How to Publish Your First Angular Library Into a Package Registry

23 Apr 2024

In the life of every Front-End engineer, comes a moment when you want to put some code into a separate build and use the same code across different applications. In this article, I'll explore the way of packaging and publishing a library that was built by Angular. But before we start, let's discuss some benefits of this and cases why you should think about this approach.

So, what can you get if you decide to extract some code into another library? Here are some pros:

  1. Code Reusability: By extracting some code to a library, you can reuse that code in other parts of the same project, or even in different projects. This can save time and effort and also help to ensure consistency.

  2. Simplified Code: It makes your main project code cleaner and easier to understand, as you can abstract away the complexity into the library.

  3. Easier Maintenance: If a bug is found in the code that's been extracted to a library, you only need to fix it in one place. Similarly, if you want to update or improve that code, you can do so in the library, and all parts of your project that use the library will benefit. But yes, you should update a version of your package in each project.

  4. Collaboration: If you're working in a team, different team members can work on the main project and the library simultaneously. This can make the development process more efficient.

  5. Testing: It's easier to write unit tests for smaller pieces of code, so by extracting some code to a library, you can improve your test coverage and code reliability.

  6. Documentation: It's easier to document the functionality of a standalone library. This can be beneficial for both your current project and future projects that might use the library.

Sounds great, isn't it? But hold on, nothing is ideal. Before you create your first library, think about the cons:

  1. Overhead: Creating a library can add overhead in terms of time, effort, and common sense. It requires careful planning, designing, testing, and documentation.

  2. Maintenance: Once you've created the library, you'll need to maintain it. This includes fixing bugs, adding features, and ensuring compatibility with different environments.

  3. Complexity: While a library can simplify the main project, it adds another layer of complexity in terms of understanding and using the library correctly.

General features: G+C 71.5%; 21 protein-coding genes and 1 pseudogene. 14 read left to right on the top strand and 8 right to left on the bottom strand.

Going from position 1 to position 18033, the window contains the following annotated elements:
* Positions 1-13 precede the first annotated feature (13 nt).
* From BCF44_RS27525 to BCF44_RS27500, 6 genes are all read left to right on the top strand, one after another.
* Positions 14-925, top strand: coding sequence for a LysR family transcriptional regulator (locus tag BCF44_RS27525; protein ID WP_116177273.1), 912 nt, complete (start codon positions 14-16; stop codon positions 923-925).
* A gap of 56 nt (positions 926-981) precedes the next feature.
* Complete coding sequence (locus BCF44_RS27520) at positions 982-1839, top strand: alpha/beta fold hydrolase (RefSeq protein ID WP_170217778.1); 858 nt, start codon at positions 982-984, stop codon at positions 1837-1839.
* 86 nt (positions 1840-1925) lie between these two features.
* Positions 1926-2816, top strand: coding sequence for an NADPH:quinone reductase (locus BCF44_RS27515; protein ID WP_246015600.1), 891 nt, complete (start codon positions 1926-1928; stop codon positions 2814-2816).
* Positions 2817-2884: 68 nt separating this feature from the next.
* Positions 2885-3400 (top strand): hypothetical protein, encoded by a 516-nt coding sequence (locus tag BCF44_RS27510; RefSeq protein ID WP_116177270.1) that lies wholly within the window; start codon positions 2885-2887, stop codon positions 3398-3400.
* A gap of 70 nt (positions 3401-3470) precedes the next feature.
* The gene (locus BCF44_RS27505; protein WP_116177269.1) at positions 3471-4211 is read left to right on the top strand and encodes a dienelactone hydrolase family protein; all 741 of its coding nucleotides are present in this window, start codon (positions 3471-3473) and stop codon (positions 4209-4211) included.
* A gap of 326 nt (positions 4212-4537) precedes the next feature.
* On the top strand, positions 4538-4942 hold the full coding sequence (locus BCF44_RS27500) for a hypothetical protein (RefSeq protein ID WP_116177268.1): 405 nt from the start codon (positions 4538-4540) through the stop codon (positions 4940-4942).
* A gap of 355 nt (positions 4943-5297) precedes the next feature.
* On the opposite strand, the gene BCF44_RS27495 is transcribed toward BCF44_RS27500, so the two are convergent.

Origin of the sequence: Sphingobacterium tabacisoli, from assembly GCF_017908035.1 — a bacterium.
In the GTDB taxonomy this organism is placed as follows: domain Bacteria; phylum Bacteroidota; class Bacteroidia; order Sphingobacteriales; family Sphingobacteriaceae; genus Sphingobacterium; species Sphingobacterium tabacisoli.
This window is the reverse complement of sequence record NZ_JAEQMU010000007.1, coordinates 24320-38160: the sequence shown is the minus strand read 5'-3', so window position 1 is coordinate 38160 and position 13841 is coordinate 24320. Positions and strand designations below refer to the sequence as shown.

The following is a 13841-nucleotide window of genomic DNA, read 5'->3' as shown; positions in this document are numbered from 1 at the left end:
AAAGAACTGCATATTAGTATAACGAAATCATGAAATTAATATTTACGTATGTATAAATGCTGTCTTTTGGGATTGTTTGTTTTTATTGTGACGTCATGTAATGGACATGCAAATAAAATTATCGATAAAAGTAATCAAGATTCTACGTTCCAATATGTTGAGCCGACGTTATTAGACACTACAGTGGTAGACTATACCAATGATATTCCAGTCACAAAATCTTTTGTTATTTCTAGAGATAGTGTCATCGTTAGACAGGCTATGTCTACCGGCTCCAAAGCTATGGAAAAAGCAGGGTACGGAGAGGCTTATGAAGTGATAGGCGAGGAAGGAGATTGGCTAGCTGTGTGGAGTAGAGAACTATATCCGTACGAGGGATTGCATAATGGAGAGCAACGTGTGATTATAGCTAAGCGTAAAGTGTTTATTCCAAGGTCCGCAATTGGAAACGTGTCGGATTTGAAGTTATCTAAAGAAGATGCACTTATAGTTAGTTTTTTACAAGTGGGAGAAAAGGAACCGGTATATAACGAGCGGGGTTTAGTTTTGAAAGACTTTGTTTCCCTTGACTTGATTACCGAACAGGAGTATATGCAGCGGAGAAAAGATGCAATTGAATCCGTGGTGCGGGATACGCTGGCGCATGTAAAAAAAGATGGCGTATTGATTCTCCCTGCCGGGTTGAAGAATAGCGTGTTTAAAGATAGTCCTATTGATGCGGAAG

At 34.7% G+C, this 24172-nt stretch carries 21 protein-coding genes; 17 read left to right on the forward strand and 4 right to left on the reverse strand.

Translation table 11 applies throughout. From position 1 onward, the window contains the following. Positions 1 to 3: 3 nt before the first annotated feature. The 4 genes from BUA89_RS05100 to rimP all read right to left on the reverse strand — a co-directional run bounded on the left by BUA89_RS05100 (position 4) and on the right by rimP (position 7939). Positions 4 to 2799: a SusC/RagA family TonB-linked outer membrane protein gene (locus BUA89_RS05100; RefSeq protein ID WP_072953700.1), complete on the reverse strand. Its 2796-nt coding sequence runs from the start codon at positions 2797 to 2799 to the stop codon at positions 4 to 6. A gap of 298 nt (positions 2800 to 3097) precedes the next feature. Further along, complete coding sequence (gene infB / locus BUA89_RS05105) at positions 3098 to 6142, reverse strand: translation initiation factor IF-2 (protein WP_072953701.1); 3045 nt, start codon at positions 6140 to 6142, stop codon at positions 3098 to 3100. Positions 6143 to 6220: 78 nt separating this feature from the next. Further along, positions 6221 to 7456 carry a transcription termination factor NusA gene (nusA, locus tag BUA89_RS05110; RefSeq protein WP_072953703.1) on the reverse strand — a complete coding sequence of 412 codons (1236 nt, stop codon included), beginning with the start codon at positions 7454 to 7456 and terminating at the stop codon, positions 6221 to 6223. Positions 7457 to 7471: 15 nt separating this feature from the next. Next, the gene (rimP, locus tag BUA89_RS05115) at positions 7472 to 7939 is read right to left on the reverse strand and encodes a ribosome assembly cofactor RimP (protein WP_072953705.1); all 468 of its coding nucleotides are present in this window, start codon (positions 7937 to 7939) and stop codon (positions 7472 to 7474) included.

4. Learning Curve: For other developers who join the project, there might be a learning curve to understand how the library works.

  5. Versioning: Managing versions of the library can become complicated, especially if the library is used in multiple projects.

After careful consideration of these bullets, we are ready to start with an actual setup. It's pretty simple to do with the Angular CLI (ensure that you have installed @angular/clion your computer). Open a folder where you want to place your lib and run these commands:

ng new my-workspace --no-create-application
cd my-workspace
ng generate library lib-name

These commands will create an angular workspace and your lib in projects/lib, which contains your library project's logic and data.

Be aware that the builder setup for the project differs from the default builder for application projects. This particular builder ensures that the library always utilizes the AOT compiler, among other functions.

For the code in your library to be reusable, it's crucial to establish a public API. This "user layer" outlines the features accessible to your library's users. Users should be able to access public functions (such as NgModules, service providers, and general utility functions) via a single import path. The public-api.ts file in your library folder is where your library's public API is maintained. When your library is incorporated into an application, everything exported from this file becomes publicly accessible.